Vietnam has quickly become one of the favorite destinations of South East Asia for many foreigners, thanks to its harmonious combination of resounding history, amazing cultures, eye-catching scenery and hospitable locals. Although Ho Chi Minh City and other coastal cities in the South tend to draw much attention from visitors, this does not mean that Northern Vietnam has no charm and glamour. Not only is the region home to the country’s capital – Hanoi, it is also where you are quite able to chill out at gorgeous bays, go trekking over stunning rice terraces and mingle with the chaotic highland markets.
Of course, narrowing down lots of the options to fit your itinerary seems to be tricky. That is why we’re out there to help point you to the top 3 breathtaking destinations in Northern Vietnam you should not miss!
Explore traditional Hanoi
If you’re planning a visit to only one place in Northern Vietnam, then Hanoi should be your top priority. As a capital city of the nation, Hanoi is a glorious blend of both western and eastern culture. Tourists easily recognize the strong influence of French colonialism through the city’s cuisine and architecture. Don’t miss a stroll around Hoan Kiem Lake, or Lake of the Returned Sword, in the early morning where residents usually take their daily exercises. After that, drop by a coffee street stall and enjoy a cup of half-coffee and half-condensed milk. It is a good chance to mingle with the locals’ lifestyle and gossips.
Hanoi is also packed with spectacular temples and churches. Hence, a visit to the peaceful Temple of Literature and St Joseph’s Cathedral is a must-do activity. Heading towards Ho Chi Minh Mausoleum can help you not only marvel at the striking building from the exterior, but also understand more about this former respectful President!
Street food is another highlight of this capital city that gourmet travels find it hard to say no. Though street stalls are really simply designed with little blue and red plastic seats, dishes are likely to go beyond your imagination. A hot bowl of beef noodle soup (Phở Bò), a crusty French baguette (Bánh Mì), or fresh spring rolls (Gỏi Cuốn) can help your recharge energy after a long day of jet lag!
Indulge yourself with a cruise on Halong Bay
It seems a big pity of a lifetime when you miss Halong Bay – one of the most famous destinations in the North of Vietnam. The name “Halong” means descending dragons which are supported by two legends. The landscape of the bay prominently features the amazing mixture of the rocks, caves, seawater, and sky that creates the flawless picture of nature. Thanks to its reputation, a famed director of the film “Kong: Skull Island” chose the bay as a perfect spot to make this blockbuster.
To be sure, overnight boat trips or day cruises are an excellent way to admire the whole beauty of Halong Bay as well as spread your eyes over many of the imposing islands. Your trip starts along the crystal waters amongst a number of limestone karsts and islets, such as Dau Nguoi Islet (the shape of the human head), Ga Choi Islet (the shape of fighting cock), Khi Islet (the shape of the monkey), etc.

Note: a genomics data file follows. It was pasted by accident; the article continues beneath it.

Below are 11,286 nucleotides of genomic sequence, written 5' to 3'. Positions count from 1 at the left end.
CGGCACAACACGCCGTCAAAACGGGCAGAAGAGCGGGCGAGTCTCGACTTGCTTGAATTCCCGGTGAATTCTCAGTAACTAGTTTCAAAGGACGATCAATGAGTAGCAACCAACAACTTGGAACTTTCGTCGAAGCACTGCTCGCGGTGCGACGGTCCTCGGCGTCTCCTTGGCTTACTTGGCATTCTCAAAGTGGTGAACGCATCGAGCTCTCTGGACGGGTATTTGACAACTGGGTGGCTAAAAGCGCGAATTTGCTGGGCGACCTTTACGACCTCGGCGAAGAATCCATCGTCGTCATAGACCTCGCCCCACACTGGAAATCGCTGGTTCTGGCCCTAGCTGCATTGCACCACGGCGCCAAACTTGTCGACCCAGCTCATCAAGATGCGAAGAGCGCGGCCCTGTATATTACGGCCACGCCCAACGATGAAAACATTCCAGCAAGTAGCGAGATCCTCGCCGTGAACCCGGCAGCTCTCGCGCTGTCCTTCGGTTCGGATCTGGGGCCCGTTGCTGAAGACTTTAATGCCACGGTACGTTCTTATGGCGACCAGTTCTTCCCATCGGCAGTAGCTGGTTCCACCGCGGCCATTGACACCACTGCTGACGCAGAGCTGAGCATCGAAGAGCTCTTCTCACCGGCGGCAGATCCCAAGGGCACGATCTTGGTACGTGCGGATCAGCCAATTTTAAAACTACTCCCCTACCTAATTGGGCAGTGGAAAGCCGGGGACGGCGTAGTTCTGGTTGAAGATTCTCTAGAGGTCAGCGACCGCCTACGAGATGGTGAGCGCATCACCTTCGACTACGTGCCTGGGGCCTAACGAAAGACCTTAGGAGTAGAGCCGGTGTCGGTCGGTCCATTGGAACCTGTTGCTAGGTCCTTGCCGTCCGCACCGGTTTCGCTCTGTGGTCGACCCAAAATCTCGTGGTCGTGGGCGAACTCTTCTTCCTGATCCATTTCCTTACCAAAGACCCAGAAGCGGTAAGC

Moreover, stopping by some strange and dazzling caves (i.e. Dau Go Cave, Sung Sot Cave, Thien Cung Cave, and so forth) are also added to the travel itinerary. Other fun activities include going fishing, going kayak, swimming, kite surfing, and so on.
Reach the heaven by a visit to Sapa
If you wonder where to see snow in Vietnam, then the mountainous town of Sapa is a convincing answer. It is well-known for its culturally diverse hill-tribes, incredible scenery and colorful markets. Actually, there are a lot of things to do in Sapa. After hopping off from Hanoi and then continuing to drive between Lao Cai and Sapa, tourists will be surprised by the natural splendor of the area. Quaint country villages, grand mountain peaks, and iconic terraced rice paddies are vivid in front of your eyes, which surely make your overnight train trip well-worth the time. This is truly a place of dream for many photographers!
In addition, there are a number of ethnic minorities here, including the Dao, the Hmong, the Tay, the Muong, and more. Almost all local minority members here lead to the traditional lifestyles in the countryside, practice cultural and religious belief, and stick to their ancient customs. The best way to take a close look at their cultures and support their lives is to spend a homestay experience.
Don’t skip an opportunity to go trekking up to the Mount Fansipan with a height of 3,143 meters – Indochina’s tallest peak. Adventurers may take a 2- to 3-day camping/trekking trip before reaching the summit.
But, make sure that you have a good health and will power. If not, simply select light hikes which are available all throughout the town, such as visits around local minority villages, treks through the iconic rice fields, etc.
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